By Wei Liu, IIASA Risk and Resilience Program

What do Rajapur, Nepal; Chosica, Peru; and Tabasco, Mexico all have in common? Flooding:  these areas are all threatened by floods, and they also face similar knowledge gaps, especially in terms of local level spatial information on risk, and the resources and the capacities of communities to manage risk.

To address these gaps, I and my colleagues at IIASA, in collaboration with Kathmandu Living Labs (KLL) and Practical Action (PA) Nepal are building on our experiences in Nepal’s Lower Karnali River basin to support flood risk mapping in flood-prone areas in Peru and Mexico.

Recent developments in data collection and communication via personal devices and social media have greatly enhanced citizens’ abilities to contribute spatial data, called Crowdsourced Geographic Information (CGI) in the mapping community. OpenStreetMap is the most widely used platform for sharing this free geographic data globally, and the fast growing Humanitarian OpenStreetMap Team has developed CGI in some of the world’s most disaster-prone and data-scarce regions. For example, after the 2015 Nepal Earthquake, thousands of global volunteers mapped infrastructure across Nepal, greatly supporting earthquake rescue, recovery, and reconstruction efforts.

Today there is excellent potential to engage citizen mappers in all stages of the disaster risk management cycle, including risk prevention and reduction, preparedness and reconstruction. In this project, we have successfully launched a series of such mapping activities for the Lower Karnali River basin in Nepal starting in early 2016. In an effort to share the experience and lessons of this work with other Zurich Global Flood Resilience Alliance field sites, in March 2017 we initiated two new mapathons  in Kathmandu, with support from Soluciones Prácticas (PA Peru) and the Mexican Red Cross, to remotely map basic infrastructure such as buildings and roads, as well as visible water surface, around flood-prone communities in Chosica, Peru and Tobasco, Mexico.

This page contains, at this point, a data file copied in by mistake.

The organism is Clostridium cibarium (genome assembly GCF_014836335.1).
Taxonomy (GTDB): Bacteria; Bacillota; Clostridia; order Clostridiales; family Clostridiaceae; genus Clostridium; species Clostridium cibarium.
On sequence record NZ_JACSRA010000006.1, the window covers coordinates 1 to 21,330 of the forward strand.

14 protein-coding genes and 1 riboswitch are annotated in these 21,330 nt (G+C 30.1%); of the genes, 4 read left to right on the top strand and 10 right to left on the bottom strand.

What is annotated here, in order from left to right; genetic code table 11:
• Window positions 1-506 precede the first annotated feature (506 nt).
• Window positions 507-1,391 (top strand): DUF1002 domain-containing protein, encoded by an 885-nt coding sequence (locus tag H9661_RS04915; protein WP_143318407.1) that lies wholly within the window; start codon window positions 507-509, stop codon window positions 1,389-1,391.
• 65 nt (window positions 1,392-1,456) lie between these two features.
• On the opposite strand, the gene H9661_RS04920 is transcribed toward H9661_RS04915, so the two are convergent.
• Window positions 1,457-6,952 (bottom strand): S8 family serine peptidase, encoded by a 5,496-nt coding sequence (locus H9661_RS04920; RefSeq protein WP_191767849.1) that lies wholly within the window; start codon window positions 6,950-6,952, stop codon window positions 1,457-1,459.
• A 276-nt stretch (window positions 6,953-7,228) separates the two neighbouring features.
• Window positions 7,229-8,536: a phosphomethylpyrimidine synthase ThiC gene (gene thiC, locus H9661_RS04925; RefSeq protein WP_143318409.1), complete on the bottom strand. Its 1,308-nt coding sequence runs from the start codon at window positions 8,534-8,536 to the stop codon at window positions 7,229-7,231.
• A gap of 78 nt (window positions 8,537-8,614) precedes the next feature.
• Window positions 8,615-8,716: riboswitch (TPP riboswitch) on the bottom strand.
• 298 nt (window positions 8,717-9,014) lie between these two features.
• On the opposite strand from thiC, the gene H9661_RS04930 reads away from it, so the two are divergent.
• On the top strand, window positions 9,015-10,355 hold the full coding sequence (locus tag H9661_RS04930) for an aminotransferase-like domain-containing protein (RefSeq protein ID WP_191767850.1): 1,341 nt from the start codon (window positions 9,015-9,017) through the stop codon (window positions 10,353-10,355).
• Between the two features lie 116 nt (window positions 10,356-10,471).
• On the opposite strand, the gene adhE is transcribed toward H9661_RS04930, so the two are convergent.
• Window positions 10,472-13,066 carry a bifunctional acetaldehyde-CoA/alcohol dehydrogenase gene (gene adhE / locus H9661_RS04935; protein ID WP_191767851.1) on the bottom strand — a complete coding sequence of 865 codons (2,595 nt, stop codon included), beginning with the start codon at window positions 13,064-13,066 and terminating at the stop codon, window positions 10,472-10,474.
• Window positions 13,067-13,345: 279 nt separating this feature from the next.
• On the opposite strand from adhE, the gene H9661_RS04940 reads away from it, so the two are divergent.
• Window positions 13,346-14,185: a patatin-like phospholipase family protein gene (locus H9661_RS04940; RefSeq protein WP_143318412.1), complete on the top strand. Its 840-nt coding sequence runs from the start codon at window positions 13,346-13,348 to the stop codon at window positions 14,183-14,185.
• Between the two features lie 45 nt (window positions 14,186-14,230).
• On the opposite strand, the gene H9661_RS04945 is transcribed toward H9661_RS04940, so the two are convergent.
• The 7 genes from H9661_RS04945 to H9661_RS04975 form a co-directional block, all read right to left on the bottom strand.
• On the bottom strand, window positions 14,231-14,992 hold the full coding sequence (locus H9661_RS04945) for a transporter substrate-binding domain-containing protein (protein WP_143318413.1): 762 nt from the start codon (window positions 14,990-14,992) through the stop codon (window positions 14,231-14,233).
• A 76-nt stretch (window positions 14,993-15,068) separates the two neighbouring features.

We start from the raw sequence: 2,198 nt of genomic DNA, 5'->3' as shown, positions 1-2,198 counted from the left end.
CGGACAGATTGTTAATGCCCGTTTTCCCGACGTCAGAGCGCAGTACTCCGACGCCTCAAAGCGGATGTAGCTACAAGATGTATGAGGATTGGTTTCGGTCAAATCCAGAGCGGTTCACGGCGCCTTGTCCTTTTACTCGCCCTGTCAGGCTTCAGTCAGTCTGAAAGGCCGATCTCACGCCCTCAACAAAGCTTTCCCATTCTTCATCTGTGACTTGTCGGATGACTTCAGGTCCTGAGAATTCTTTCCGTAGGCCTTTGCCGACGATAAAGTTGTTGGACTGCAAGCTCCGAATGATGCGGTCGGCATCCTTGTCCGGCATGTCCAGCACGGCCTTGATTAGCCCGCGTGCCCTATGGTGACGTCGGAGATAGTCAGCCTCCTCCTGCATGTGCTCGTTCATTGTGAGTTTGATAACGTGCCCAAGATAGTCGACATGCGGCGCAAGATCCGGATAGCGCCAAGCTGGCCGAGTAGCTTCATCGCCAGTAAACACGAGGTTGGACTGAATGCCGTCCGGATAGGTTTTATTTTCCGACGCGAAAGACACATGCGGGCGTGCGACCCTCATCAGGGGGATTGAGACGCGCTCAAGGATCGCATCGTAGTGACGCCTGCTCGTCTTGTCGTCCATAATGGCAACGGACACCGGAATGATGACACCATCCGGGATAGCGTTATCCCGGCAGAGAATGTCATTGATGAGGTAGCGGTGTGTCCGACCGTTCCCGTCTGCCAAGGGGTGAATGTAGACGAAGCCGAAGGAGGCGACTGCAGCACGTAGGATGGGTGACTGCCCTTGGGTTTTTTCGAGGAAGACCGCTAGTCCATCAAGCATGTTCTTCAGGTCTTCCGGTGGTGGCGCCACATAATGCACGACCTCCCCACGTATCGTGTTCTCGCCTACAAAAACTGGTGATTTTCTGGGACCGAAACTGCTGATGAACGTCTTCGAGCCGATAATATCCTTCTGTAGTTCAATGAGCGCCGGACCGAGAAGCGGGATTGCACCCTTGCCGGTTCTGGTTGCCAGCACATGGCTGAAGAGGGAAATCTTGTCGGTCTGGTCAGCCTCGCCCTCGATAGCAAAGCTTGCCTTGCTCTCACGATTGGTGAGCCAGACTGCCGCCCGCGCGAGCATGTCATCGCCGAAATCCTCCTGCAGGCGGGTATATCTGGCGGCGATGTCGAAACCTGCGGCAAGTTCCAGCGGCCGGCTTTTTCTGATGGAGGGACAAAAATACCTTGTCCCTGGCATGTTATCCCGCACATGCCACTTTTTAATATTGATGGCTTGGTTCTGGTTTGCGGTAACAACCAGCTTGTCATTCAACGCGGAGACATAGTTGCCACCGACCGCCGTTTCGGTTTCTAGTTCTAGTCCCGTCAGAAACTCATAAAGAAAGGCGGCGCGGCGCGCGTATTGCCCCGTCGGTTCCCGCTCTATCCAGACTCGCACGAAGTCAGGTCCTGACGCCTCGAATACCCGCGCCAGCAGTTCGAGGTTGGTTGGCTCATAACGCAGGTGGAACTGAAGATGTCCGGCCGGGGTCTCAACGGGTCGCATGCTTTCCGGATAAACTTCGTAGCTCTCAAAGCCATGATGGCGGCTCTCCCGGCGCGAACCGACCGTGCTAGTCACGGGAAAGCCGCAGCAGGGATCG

@ Wei Liu | IIASA

March 17th, 2017, staff and volunteers conducting remote mapping at Kathmandu Living Labs @ Wei Liu | IIASA

Prior to our efforts very few buildings in these areas were identified on online map portals, including Google Maps, Bing Maps, and OSM. Through our mapathons, dozens of Nepalese volunteers mapped over 15,000 buildings and 100 km of roads. The top scorer, Bishal Bhandari, mapped over 1,700 buildings and 6 km of roads for Chosica alone.

Having the basic infrastructure mapped before a flood event can be extremely valuable for increasing flood preparedness of communities and for local authorities and NGOs.  During the period of the mapathons, the Lima region in Peru, including Chosica, was hit by a severe flood induced by coastal El Niño conditions. Having almost all buildings in Chosica mapped on the OSM platform now makes visible the high flood risk faced by people living in this densely populated area with both formal and informal settlements. These data may support conducting a quick damage assessment, as suggested by Miguel Arestegui, a collaborator from PA Peru during his visit to IIASA in April, 2017.